Repairing an RF module for a DX-50

I like these types of posts. Many people are intimidated by component-level repairs. I write this to show that it is possible, with minimal test equipment and easy-to-understand directions, to make repairs and get things back in working order.

Every year, we lose two or three RF amplifier modules from the DX-50s. Normally, this happens after a thunderstorm. Sometimes it is a spontaneous failure.

The project starts here; faulted RF module

These are fairly simple medium-wave RF amplifiers. There are no adjustments or tuning circuits on the amplifier board itself. They use eight IRFP-350 RF devices. There are two fuses to protect the transmitter power supply against device short circuits. If a fuse blows; Section C, RF amplifier Modules, of the DX-50 manual has a good troubleshooting guide. There is a very good chance that one or more of the RF devices is bad. Unfortunately, they have to be removed to be tested.

Gates Air recommends that if one device is failed, all four devices from that section are replaced at the same time even if they test good. The IRFP350s are inexpensive devices and it is easier to replace everything at once. The Mouser Part number is 844-IRFP350PBF and they are $3.81 each as of this writing. The PBF suffix means it is lead-free.

The other part that can be bad, but it is unlikely, is the TVSS diode across the gate and source (CR1-4). These are inexpensive as well. Mouser part number is 576-P6KE20CA and they are $0.38 each. It is good to have a few of these on hand.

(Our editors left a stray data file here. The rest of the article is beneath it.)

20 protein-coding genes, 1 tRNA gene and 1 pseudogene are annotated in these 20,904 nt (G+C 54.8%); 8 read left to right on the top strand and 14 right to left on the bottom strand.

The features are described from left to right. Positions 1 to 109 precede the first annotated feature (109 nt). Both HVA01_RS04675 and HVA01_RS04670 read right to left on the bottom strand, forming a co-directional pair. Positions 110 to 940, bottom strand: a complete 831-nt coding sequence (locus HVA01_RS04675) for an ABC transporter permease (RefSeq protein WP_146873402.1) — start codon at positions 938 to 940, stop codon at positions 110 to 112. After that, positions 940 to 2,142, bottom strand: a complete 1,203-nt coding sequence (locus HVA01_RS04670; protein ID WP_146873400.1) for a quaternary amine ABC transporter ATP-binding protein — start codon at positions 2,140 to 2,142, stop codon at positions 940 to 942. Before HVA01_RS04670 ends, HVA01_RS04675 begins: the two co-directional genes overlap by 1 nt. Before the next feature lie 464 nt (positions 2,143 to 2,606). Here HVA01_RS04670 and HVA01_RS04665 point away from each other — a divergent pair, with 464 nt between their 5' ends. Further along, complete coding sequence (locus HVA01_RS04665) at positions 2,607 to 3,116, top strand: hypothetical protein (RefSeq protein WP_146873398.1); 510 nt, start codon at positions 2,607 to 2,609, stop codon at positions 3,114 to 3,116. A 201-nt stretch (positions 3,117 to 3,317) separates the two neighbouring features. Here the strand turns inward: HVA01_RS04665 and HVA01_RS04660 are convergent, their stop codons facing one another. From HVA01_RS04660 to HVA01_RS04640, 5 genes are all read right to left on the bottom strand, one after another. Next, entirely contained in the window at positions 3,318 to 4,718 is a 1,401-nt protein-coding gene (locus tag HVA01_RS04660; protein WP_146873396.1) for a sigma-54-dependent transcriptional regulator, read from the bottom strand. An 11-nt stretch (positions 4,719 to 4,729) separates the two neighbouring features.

Heatsink removed from the module

The most difficult part of this is dealing with the heat sinks. The devices get stuck to the heat sink pads after so many years, so it takes a little effort to get them separated. The manual recommends gently prying the device away from the heat sink with a small screwdriver. They can be reused if you are careful and do not rip the insulator pad. However, if the insulator pad rips, it needs to be replaced. Mouser part number 739-A15038108 ($0.86 each).

To test each IRFP350 after it has been removed, use either a DVM with greater than 3 VDC on the resistance setting or a Simpson 260 on the Rx10,0000 range. Connect the positive lead to the Drain, the negative lead to the Source, and then use a jumper connected to the Gate to turn the device on or off. Alternatively, you can use a 9-volt battery to turn the device on and off.

If the device does not turn on or off, it is defective.

The TVSS diode should measure open (>2M) in both directions. Anything other than that, the unit is defective and needs to be replaced.

DX-50 module, heatsinks removed

The first step is to remove the heat sink. I used a small screwdriver under the leads to gently pry the MOSFETS off of the heat pads. If you are careful, all of the heat pads will survive. Once the heat sink is off, I remove all four of the suspected MOSFETS. The leads are heavy gauge, so it takes a little bit of work with the solder pump and solder wick. I tested each MOSFET and found one shorted unit, the other three test okay. However, since these are inexpensive devices, I replaced all four.

DX-50 module, MOSFETS removed